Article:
Home >> Courses Catalogue >> TRANSITION METAL CHEMISTRY
Course Code: 
CHM 2220
Course Credit Units: 
Semester 2
Year of Study: 
Year 2
Course Description & Objectives: 

General characteristics of transition elements of the d- and f-blocks. Theories of transition metal complex formation: crystal field theory; molecular orbital theory and ligand field theory. Stability and application of transition metal complexes; and ligand substitution reactions of metal complexes. Brief comparative chemistry of lanthanides and actinides. The practical part will involve inorganic syntheses of the following substances:Tin(II) chloride, tin (IV) iodide, copper(I) chloride, sodium thiosulphate hydrate, potassium tris(ethanedioato)-acuminate (III), cis- and –trans-potassium bis (ethanedioato)diaquachromate (III), nitro- and nitritopentaminecobalt (III) chloride, dipyridineiodine (I) nitrate, tris (thiourea)-copper(I) sulphate, dichloro-bis(2,4-pentanedionato) titanium (III), and potassium tris (ethanedioato)manganese(III 

Learning Outcomes: 

At the end of the course, the learner is expected:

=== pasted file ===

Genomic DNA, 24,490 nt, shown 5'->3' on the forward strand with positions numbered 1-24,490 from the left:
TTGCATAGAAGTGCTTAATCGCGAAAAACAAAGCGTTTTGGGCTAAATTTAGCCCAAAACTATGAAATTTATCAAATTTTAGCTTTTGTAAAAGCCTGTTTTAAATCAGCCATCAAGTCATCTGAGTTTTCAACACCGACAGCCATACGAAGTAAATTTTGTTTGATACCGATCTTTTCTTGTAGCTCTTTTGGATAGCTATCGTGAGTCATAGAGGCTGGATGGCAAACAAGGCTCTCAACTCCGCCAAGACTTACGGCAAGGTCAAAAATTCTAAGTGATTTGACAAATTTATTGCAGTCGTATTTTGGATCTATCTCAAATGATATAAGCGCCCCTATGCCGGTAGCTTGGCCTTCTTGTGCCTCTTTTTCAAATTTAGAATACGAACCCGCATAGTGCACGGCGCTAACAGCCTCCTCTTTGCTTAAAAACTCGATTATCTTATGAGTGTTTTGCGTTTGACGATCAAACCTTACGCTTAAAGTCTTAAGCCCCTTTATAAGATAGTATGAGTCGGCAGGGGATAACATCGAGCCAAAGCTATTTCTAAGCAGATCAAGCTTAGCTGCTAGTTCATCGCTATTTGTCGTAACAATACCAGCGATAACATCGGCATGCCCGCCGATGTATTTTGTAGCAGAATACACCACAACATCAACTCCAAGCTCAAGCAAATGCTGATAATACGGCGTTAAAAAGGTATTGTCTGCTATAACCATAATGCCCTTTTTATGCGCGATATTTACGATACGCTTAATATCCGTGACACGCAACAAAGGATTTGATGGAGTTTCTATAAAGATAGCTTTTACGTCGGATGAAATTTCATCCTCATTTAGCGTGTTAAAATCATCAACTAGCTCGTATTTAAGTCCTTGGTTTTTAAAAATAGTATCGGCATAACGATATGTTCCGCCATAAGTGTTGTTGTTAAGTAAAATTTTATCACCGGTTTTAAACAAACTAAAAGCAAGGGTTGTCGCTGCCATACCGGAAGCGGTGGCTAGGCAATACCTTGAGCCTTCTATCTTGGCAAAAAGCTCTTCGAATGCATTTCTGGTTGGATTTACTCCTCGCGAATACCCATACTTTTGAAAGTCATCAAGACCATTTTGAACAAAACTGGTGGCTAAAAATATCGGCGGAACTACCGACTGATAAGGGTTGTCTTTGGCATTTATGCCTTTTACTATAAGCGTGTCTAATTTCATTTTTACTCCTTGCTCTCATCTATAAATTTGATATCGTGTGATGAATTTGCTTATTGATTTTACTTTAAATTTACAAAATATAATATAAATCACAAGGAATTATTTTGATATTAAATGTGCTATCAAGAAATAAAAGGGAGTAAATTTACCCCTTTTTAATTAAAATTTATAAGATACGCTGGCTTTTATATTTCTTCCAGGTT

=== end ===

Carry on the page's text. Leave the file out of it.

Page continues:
• Review and outline the general physical and chemical behaviour of transition elements
  • Summarize the concepts of metal complex formation and its application in the quantification of analytes, separation of interferences and extraction of metals.
  • Write mechanisms of ligand substitution reactions in square planar and octahedral complexes.
  • Account for the descriptive chemistries of the d- and f-block elements and with respect to trends in differences and similarities. Synthesize inorganic materials and interpret molecular structures using a variety of synthetic techniques.
  • Perform a variety of comparative chemical reactions and carry out stoichiometric calculations.
  • Describe and quantify specific constituents.
  • Assemble, handle and safely store a variety of chemical materials.


transition metal chemistry
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